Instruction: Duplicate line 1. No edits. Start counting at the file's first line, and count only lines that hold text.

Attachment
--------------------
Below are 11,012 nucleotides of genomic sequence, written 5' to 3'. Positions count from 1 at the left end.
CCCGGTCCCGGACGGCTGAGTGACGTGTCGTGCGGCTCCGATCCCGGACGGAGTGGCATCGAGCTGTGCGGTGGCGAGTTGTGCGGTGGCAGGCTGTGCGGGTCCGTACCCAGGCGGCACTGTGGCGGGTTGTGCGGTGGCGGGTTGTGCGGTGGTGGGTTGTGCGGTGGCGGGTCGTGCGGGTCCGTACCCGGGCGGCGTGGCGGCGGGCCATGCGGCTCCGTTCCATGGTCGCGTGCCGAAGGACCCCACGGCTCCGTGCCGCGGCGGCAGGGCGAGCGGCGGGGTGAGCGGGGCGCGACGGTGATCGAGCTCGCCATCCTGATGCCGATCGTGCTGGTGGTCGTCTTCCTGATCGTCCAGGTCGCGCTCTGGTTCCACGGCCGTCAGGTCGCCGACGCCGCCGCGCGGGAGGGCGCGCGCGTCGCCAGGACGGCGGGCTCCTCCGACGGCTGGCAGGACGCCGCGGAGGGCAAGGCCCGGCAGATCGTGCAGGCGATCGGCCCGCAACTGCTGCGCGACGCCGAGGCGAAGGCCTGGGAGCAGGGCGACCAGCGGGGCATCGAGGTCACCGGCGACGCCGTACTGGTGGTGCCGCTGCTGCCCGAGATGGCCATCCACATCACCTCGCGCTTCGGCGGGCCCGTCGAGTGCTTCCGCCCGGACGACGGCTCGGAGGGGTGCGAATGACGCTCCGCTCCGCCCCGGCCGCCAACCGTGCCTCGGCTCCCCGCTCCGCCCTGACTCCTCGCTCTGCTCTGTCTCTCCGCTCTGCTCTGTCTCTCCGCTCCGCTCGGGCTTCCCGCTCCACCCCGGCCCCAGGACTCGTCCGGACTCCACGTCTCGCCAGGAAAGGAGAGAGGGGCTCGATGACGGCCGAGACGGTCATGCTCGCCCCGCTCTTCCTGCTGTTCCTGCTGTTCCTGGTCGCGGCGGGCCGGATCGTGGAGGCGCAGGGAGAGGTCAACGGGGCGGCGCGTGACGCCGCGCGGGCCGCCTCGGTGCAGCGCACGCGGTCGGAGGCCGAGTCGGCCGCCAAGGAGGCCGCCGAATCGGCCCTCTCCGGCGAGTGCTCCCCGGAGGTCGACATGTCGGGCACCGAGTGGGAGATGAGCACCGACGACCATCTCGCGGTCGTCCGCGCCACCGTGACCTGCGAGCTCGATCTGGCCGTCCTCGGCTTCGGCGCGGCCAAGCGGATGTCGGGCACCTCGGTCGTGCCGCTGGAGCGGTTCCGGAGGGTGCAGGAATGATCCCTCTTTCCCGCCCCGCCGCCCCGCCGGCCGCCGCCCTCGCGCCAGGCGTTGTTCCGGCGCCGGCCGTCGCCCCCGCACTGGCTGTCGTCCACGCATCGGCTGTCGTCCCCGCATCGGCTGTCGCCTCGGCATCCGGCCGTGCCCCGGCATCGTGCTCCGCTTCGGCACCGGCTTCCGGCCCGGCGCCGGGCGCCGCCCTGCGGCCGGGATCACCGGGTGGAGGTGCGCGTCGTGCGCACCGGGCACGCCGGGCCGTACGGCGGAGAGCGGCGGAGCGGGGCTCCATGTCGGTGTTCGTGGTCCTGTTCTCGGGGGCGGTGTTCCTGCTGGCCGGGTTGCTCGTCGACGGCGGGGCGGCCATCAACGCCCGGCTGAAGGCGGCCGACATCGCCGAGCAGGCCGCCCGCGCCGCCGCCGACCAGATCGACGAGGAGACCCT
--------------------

Below are 11,012 nucleotides of genomic sequence, written 5' to 3'. Positions count from 1 at the left end.